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Putz In For the Pen

by Mike DePilla
Friday, December 11, 2009

After a public courting in Indianapolis, much to the dismay of Ken Williams, the Sox finally signed relief pitcher JJ Putz to a one-year, $3 million contract this afternoon to, for the moment, replace Octavio Dotel in the bullpen.

Not since the acqusition of David Riske have we been given a gift of such a great name for a Sox reliever.

Would you say this putz the wheels in motion on a Bobby Jenks trade, or that Trader Kenny finally stopped putz-ing around and solidified his bullpen?

I could go on....

But the important thing, for the moment, is to consider Putz as a replacement for the departed Dotel and nothing more.

This Sox bullpen didn't exactly set the world on fire in the second half of last season, yet many fans seem eager to weaken it by losing Dotel, trading Jenks and dumping Linebrink (although it could be argued that losing Linebrink would be addition by subtraction). Add to that rumors of non-tendering the reliable DJ Carrasco, and you don't have much of a core.

Bringing in Putz, who's just as much of a health risk as anyone, doesn't guarantee a worry-free bullpen, but it might bring stability to the late innings.

There is still a chance Linebrink or Jenks could be dealt, but until that moment Putz has to be viewed as just a set up guy, an even trade for Dotel. Despite his lack of affection by the fans, Dotel put up solid numbers in his two years here and will be missed: in 2009 he posted a 3.32 ERA, 1.44 WHIP, 10.8 K/9 and 16 holds while often flashing electric stuff.

I might ask how a straight swap of Putz for Dotel really changes the bullpen at all- but I think Putz has a higher upside.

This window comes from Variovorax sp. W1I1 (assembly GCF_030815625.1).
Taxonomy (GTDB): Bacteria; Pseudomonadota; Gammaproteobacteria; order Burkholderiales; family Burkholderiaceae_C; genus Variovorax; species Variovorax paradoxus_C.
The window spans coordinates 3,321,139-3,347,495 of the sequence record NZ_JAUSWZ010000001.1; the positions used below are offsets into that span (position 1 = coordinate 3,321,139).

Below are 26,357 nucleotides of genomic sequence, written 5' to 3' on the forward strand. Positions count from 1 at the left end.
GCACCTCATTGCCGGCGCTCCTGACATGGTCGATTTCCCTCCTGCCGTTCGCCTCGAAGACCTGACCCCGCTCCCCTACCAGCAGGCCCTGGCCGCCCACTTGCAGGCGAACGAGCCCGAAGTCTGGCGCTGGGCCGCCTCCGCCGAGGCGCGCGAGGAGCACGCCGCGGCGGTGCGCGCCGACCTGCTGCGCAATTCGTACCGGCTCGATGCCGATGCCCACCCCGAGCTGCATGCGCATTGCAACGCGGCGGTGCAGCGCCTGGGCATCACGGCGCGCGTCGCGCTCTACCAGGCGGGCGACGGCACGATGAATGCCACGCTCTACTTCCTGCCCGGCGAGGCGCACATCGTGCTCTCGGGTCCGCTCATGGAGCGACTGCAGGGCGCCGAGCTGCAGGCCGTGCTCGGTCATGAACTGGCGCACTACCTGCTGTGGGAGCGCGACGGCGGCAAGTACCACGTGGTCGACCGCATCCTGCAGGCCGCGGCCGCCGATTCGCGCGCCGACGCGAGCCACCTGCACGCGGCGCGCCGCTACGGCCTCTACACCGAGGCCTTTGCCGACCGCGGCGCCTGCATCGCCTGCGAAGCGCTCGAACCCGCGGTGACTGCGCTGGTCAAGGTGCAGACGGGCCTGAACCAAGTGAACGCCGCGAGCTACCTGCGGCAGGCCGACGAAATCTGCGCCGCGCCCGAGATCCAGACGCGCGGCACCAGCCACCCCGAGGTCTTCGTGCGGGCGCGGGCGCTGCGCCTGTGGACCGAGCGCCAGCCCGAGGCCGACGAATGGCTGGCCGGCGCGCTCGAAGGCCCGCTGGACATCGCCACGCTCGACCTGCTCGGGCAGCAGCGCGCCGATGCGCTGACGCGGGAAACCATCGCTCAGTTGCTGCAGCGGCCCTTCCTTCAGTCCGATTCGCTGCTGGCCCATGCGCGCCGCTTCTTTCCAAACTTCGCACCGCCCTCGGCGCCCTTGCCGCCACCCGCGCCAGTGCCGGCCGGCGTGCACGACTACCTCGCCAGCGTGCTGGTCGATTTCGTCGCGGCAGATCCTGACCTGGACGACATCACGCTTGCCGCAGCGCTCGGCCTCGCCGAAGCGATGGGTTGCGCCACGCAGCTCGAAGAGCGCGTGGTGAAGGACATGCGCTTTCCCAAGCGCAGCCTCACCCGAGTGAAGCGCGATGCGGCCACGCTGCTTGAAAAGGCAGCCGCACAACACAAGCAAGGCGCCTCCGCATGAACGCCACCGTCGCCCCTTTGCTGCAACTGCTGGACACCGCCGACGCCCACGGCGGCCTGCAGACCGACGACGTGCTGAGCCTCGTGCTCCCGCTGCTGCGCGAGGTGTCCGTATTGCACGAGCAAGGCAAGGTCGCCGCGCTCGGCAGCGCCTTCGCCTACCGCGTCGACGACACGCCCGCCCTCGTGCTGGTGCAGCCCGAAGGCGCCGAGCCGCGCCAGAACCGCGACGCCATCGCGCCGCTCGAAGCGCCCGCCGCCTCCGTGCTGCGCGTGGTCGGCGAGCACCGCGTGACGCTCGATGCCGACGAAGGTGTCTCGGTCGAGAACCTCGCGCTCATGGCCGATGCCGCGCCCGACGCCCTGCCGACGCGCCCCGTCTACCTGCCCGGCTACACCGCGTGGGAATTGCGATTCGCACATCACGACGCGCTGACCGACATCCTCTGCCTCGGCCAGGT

Putz's career averges are a 3.24 ERA, 1.20 WHIP and 9.1 K/9, though he didn't come close to matching those numbers during an injury-plagued 2009 with the Mets. He has closer experience, and an All-Star selection, from his days with the Mariners. He racked up 101 saves in Seattle before he was traded, ironically, one year ago today.

Assuming nothing else is done to weaken the bullpen, I am happy with this move and feel safe with Jenks in the 9th, Thorton in the 8th, Putz in the 7th, and a miss-mash of Linebrink, Carrasco, Hudson and one random other lefty (Randy Williams?) for middle and long relief.

However, if the Sox want to make any other splashes, the writing is on the wall that they will need to move a salary, no matter how painful. Unless there is suddenly an attractive offer for Paulie (at which point I would dance in the street), Jenks and his $7 or 8 million one-year deal is the most likely guy to go.

Trading Jenks (and/or non-tendering Carrasco, to a much lesser extent) could open the door to a Hideki Matsui and Coco Crisp signing, but would bring the team back to square one in the bullpen.

Let's see how Kenny plays it. For now, this move putz me in a good mood.

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